by guest contributor Nichole Van
I love shooting in the winter. Most people think I’m crazy when I say that, but it’s true. There’s just something magical about winter that makes everything softer and cleaner. As soon as the leaves fall and the snow arrives, I can’t wait to get outside and shoot.
So in no particular order, here some of my reasons why I love to winter photosessions:
- Winter sessions are short. Surprisingly, clients never have an endless list of extra requests. We create a game plan, shoot it quickly and then pass around the hot chocolate to warm back up. I love the no-nonsense, let’s-get-this-done attitude of winter shoots. It makes them remarkably productive.
- Light, light, light. Winter is all about amazing natural light. The sun sits lower in the sky, so you have pretty light earlier and longer. And if you have snow on the ground, wow! Shooting in snow is like shooting in a white box. Light bounces everywhere, giving you huge catchlights and beautiful skin.
- Along with the light, color is better. There is no green (or at least less of it) to create funky color casts and the softer light makes for better white balance.
- When it comes to composition, winter is all about simplicity. In northern locations, snow and bare trees keep backgrounds clean, making it easy to isolate and pop a subject off the scenery. Along with this, color in clothing becomes more enjoyable and fun, allowing me to pull off color palettes that don’t work in summer.
- And with that, I find winter styling to be so much easier. No need to do hair, just hide it under a cute hat. Add boots, a coat and a colorful scarf and you’re good to go. No need to stress over endless layers, or to-skirt-or-not-to-skirt, or “do these jeans give me a muffin top?” worries. It’s all hidden under a cute coat and scarf. I have literally been known to throw a long coat or cloak over my children’s pajamas (that they refused to change, of course) and head outside for a quick session.
There is so much to love about shooting in the cold. However, when approaching a winter shoot, I’ve learned over the years a few things to help them run more smoothly. So here are my winter photosession tips:
- Winter photosessions need a game plan. You don’t want clients to be shivering in the cold while you mess with lens selection and metering. Usually, it’s best to start with headshots, before noses get too red. Have a basic plan in your head to keep the session moving quickly.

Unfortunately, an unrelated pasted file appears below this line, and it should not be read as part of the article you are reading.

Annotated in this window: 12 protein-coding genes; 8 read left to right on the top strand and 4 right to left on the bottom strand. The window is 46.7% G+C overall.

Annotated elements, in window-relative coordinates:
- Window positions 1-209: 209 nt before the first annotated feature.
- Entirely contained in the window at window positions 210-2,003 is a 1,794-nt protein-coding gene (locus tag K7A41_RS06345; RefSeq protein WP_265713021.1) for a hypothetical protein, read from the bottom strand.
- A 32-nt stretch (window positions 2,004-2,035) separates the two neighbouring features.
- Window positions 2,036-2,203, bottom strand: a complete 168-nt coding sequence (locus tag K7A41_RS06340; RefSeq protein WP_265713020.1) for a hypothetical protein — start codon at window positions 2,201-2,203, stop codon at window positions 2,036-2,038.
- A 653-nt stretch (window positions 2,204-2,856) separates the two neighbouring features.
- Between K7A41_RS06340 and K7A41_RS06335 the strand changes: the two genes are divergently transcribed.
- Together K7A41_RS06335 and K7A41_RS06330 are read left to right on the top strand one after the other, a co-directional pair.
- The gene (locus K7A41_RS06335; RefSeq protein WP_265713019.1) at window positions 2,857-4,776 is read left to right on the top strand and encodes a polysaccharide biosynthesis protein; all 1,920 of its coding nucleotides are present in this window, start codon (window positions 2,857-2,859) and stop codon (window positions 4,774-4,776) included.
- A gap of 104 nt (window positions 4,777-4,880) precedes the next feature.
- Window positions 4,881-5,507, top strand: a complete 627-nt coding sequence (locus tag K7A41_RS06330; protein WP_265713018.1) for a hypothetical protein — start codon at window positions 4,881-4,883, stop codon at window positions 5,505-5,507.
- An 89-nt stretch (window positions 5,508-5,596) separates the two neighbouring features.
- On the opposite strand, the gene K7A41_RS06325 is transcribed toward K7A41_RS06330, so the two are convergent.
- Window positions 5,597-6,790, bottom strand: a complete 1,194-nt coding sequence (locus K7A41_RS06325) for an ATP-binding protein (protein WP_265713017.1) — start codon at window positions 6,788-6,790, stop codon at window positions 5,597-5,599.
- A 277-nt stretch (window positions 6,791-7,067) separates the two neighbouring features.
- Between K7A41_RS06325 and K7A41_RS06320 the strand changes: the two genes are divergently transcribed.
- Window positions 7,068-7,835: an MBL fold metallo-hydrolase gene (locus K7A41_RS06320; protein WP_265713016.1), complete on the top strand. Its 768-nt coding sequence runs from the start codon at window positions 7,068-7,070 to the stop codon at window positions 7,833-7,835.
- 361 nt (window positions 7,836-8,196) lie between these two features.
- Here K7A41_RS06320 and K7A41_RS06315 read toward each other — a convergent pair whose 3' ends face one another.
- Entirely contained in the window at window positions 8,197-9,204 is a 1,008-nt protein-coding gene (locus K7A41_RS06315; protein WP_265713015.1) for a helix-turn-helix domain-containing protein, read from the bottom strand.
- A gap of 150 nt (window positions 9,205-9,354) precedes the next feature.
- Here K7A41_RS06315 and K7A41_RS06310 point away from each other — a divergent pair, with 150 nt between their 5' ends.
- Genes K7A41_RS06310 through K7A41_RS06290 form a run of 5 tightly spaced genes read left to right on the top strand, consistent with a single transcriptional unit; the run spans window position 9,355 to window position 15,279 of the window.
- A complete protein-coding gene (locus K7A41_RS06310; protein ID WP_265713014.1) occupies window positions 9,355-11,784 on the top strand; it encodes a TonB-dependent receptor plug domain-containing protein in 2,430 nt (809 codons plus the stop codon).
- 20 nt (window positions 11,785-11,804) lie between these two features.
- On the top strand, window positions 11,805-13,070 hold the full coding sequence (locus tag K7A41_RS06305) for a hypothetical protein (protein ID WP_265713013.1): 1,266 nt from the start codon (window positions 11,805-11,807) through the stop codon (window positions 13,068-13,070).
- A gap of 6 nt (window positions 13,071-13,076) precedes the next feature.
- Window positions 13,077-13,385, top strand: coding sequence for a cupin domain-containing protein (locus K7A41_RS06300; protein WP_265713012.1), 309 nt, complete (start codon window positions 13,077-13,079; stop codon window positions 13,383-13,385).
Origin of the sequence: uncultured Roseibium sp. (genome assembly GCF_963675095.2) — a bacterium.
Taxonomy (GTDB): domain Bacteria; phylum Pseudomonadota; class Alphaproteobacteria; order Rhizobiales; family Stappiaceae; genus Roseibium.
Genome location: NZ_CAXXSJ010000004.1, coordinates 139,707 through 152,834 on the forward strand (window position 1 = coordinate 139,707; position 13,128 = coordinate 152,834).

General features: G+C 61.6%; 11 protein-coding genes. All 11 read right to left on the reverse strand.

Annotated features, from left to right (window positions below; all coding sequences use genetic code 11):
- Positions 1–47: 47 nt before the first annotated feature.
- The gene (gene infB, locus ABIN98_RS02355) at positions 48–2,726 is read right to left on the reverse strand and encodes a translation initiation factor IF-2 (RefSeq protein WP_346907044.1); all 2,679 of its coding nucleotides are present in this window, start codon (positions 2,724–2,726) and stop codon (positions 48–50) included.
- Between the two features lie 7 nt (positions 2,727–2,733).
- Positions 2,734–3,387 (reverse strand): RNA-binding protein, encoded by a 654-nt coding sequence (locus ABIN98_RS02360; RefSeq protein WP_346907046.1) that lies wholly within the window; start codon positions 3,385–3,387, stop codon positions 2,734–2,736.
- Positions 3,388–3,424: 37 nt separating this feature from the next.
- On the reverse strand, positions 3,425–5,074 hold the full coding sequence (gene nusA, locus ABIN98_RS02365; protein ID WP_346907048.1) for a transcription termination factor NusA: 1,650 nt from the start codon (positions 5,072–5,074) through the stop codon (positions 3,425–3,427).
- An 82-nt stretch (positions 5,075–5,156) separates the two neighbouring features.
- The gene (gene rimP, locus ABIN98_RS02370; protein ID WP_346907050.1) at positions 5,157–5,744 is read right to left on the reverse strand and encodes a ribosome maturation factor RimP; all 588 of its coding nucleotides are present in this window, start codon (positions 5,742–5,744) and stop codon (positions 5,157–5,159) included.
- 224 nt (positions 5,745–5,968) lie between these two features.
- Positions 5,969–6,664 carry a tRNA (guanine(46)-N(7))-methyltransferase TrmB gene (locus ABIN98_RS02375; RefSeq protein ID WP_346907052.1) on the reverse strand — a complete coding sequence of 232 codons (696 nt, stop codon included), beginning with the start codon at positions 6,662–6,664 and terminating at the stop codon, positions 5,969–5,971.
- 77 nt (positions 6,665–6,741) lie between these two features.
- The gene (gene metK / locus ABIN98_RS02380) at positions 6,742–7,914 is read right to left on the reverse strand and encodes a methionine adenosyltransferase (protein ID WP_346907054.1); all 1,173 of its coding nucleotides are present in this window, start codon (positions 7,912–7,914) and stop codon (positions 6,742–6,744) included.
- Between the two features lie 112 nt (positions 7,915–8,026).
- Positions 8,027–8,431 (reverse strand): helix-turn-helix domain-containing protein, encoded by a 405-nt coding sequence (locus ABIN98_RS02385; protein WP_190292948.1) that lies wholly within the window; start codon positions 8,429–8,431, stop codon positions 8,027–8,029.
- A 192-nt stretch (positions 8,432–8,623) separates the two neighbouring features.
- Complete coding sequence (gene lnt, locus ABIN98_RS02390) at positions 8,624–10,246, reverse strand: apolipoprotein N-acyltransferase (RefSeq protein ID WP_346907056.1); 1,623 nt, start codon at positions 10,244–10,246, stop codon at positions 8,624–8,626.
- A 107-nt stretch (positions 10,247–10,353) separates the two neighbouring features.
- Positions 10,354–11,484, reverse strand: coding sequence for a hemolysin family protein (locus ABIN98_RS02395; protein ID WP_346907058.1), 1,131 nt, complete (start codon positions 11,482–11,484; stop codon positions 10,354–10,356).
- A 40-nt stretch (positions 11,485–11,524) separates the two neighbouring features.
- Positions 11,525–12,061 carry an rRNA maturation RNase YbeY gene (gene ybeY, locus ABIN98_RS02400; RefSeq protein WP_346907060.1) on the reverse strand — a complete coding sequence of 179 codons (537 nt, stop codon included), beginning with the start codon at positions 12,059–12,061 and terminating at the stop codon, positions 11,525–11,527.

- If there are children involved in the shoot, come prepared with blankets and coats. Keep clients in a building or warm car until you are ready to shoot. From there, bring out everyone but still keep them wrapped up until the last possible second. Then shed coats, shoot fast and bundle back up. Rinse and repeat for the next set of images.
- With gear, make sure your camera battery is fully charged. Cold weather will sap your battery power more quickly.
- Additionally, below about 15F (-10C), lenses may not focus as well. I’ve found that some of my lenses are fine and others really struggle to create a sharp image. Take some test shots to make sure your lenses can focus properly, or at least to know which ones you want to avoid.
- Also, lenses fog more readily in cold weather, particularly if humidity is high. Moving quickly between a warm building and outside (and vice versa) will cause your lenses to mist over. I find it best to ‘acclimate’ my lenses to the cold by leaving them in my car trunk for an hour or so before the shoot.
- If there is snow on the ground, bring a bath towel. Kneeling in the snow can turn painfully cold very quickly, but a folded towel will cut most of the chill.
- Bring a sled to cart your gear and/or clients through the snow. Along these same lines, have a good pair of snow boots for yourself.
And the best reason of all for shooting in winter: after the chaos of fall, I finally have time to actually sit back and enjoy being a photographer again. Happy Shooting!
About the Artist: Based in Utah, USA, Nichole Van specializes in turning everyday life into art. Nichole loves expressing the unique beauty of every client, creating artistic images that make people gasp when they see them. Nichole has won numerous international awards, including portrait of the year from WPPI, as well as being a finalist for Grand Imaging Awards from PPA. She has also been featured in Rangefinder and Professional Photographermagazine, as well as numerous local and online publications. Nichole provides instruction to other professional photographers and has presented classes at WPPI’s international convention, as well as IPPA. Nichole currently holds an Accolade of Photographic Mastery from WPPI.